Roeder furthermore suggested that the UK’s marine pollution footprint was merely marginal: “Given that merely 0.1% of global marine plastic pollution is caused by the United Kingdom we should be more focused on how to make the main polluters such as China, India, and Indonesia enforce environmental standards and property rights.”

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About Fred Roeder

Fred Roder has been working in the field of grassroots activism for over eight years. He is a Health Economist from Germany and has worked in healthcare reform and market access in North America, Europe, and several former Soviet Republics. One of his passions is to analyze how disruptive industries and technologies allow consumers more choice at a lower cost. Fred is very interested in consumer choice and regulatory trends in the following industries: FMCG, Sharing Economy, Airlines. In 2014 he organized a protest in Berlin advocating for competition in the Taxi market. Fred has traveled to 100 countries and is looking forward to visiting the other half of the world’s countries. Among many op-eds and media appearances, he has been published in the Frankfurter Allgemeine Zeitung, Wirtschaftswoche, Die Welt, the BBC, SunTV, ABC Portland News, Montreal Gazette, Handelsblatt, Huffington Post Germany, CityAM. L’Agefi, and The Guardian. Since 2012 he serves as an Associated Researcher at the Montreal Economic Institute.

Budget 2018: Industry responds

ENERGY LIVE NEWS: Plastic packaging tax won’t work

Managing Director of the Consumer Choice Center, Fred Roeder, said: “The good news is that the UK Government dropped their plan for the ‘latte levy’ which would have penalised consumers who buy drinks during their commute or on the road. The bad news is that the Conservative government did not pivot from fighting against plastics to actually enforcing existing littering laws.

“The new plans to impose a tax on imported and locally manufactured plastic packaging will not significantly impact marine plastic pollution but only burden UK consumers with a new tax. Taxing plastic packaging penalises all consumers for the bad behaviour of a few who actually litter. Enforcing existing littering laws is the best domestic driver to lower the UK’s contribution to global pollution.”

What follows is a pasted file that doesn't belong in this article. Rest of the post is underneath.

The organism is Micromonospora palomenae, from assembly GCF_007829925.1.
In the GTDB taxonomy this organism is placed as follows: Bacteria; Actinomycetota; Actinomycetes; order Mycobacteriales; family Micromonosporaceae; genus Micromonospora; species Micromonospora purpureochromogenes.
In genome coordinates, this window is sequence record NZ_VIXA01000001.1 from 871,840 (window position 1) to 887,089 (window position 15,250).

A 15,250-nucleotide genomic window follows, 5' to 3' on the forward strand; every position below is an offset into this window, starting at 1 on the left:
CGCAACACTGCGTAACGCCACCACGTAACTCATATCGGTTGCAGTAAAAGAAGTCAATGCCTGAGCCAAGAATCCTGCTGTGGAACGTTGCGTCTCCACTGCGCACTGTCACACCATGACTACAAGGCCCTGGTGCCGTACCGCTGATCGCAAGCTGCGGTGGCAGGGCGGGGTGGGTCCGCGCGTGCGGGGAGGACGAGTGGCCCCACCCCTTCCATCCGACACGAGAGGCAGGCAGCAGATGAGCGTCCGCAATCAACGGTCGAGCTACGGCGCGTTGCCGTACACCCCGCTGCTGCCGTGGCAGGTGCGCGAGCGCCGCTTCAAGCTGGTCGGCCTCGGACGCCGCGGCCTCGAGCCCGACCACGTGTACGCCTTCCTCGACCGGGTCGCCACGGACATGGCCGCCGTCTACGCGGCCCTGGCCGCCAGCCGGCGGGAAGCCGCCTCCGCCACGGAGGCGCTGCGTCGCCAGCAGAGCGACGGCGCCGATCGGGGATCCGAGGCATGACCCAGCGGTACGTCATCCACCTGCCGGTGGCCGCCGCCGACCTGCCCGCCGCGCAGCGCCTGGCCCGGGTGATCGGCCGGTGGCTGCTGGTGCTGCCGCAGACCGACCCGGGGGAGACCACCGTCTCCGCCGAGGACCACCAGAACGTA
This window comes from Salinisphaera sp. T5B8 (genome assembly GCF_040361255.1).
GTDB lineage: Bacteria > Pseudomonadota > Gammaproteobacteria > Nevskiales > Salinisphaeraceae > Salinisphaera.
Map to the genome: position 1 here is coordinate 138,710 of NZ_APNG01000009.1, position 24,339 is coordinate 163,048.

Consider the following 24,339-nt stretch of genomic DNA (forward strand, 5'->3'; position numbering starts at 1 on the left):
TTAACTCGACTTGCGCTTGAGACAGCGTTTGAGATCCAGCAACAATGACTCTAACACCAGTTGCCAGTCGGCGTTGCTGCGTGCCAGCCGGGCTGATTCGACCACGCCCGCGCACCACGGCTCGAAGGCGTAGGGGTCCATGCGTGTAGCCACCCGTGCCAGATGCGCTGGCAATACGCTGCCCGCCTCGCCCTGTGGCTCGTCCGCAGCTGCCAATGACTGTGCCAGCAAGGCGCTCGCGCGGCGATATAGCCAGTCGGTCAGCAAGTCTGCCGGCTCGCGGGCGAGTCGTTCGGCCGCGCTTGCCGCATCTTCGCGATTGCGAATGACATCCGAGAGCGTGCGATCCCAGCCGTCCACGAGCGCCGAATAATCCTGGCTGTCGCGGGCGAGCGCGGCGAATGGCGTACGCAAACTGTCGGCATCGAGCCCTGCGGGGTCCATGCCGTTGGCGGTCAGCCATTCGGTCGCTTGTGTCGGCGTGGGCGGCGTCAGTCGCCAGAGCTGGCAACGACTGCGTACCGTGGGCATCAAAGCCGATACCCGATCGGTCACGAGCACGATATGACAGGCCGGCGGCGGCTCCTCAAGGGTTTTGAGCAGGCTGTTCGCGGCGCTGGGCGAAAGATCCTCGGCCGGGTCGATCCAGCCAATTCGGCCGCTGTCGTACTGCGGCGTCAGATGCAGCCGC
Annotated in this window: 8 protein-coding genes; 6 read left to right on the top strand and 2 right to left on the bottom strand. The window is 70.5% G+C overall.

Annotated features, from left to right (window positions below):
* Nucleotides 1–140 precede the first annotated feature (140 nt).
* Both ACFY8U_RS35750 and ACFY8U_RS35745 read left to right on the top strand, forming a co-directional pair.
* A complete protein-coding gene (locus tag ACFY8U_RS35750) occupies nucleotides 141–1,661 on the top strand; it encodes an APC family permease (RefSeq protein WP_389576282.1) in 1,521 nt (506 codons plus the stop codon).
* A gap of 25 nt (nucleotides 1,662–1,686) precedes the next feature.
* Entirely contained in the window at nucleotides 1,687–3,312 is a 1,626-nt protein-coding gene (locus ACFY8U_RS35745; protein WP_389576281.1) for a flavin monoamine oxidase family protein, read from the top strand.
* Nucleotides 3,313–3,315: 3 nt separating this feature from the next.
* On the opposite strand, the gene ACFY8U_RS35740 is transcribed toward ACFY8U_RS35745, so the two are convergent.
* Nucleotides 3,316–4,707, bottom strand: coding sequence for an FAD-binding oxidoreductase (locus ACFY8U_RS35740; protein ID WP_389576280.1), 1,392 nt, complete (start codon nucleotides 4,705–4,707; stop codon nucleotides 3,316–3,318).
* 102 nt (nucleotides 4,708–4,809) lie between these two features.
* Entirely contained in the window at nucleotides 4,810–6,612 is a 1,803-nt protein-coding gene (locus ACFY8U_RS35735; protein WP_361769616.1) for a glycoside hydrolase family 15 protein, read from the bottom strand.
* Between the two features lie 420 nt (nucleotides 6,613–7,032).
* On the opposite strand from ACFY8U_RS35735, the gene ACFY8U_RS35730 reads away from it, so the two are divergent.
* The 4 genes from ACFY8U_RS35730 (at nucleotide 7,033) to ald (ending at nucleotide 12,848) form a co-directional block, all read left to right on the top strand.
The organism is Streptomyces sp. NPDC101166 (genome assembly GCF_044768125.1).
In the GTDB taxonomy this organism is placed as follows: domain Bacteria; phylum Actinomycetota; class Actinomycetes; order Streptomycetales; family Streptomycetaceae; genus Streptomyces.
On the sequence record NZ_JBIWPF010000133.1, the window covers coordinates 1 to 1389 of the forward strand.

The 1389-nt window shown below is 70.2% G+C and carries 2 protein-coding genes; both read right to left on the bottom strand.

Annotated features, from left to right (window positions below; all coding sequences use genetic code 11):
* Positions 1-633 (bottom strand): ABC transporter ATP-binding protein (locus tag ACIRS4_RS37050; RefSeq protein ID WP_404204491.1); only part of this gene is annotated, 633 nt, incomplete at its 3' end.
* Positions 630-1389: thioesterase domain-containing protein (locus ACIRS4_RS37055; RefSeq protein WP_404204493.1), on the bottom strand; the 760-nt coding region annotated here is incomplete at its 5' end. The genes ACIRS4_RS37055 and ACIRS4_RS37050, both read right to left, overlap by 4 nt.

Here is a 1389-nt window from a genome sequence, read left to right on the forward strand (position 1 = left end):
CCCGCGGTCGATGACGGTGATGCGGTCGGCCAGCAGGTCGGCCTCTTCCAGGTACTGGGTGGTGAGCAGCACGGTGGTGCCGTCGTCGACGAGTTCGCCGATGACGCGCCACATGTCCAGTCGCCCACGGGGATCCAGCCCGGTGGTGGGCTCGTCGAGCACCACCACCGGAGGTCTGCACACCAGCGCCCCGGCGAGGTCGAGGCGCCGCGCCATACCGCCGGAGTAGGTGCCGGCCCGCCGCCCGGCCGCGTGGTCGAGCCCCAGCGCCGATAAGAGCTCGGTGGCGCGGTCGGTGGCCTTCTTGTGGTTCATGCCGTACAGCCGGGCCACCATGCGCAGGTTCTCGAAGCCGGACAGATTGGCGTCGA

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About Fred Roeder

Fred Roder has been working in the field of grassroots activism for over eight years. He is a Health Economist from Germany and has worked in healthcare reform and market access in North America, Europe, and several former Soviet Republics. One of his passions is to analyze how disruptive industries and technologies allow consumers more choice at a lower cost. Fred is very interested in consumer choice and regulatory trends in the following industries: FMCG, Sharing Economy, Airlines. In 2014 he organized a protest in Berlin advocating for competition in the Taxi market. Fred has traveled to 100 countries and is looking forward to visiting the other half of the world’s countries. Among many op-eds and media appearances, he has been published in the Frankfurter Allgemeine Zeitung, Wirtschaftswoche, Die Welt, the BBC, SunTV, ABC Portland News, Montreal Gazette, Handelsblatt, Huffington Post Germany, CityAM. L’Agefi, and The Guardian. Since 2012 he serves as an Associated Researcher at the Montreal Economic Institute.

Do you want to save the turtles? Don’t ban plastics – ban littering

Like any good Londoner, I used the fantastic summer weather to kayak from Limehouse to Hackney, discovering that part of the city by water.

As a fairly experienced river and sea kayaker, I was taken aback by how full of litter London’s waters are.

At around the same time, the national and global debate on how to tackle marine plastic pollution was gathering momentum, amplified by shocking pictures of turtles injured by straws and other plastics.

The EU has outlined its plans to outlaw single-use plastics, and the UK government has signalled that post-Brexit Britain will have a very simple approach: ban them. Besides the widely discussed plans to prohibit straws and plastic balloon sticks, the UK is also looking into banning single-use plastic cutlery and plates, while environment secretary Michael Gove appeared to suggest he was considering a ban on disposable nappies.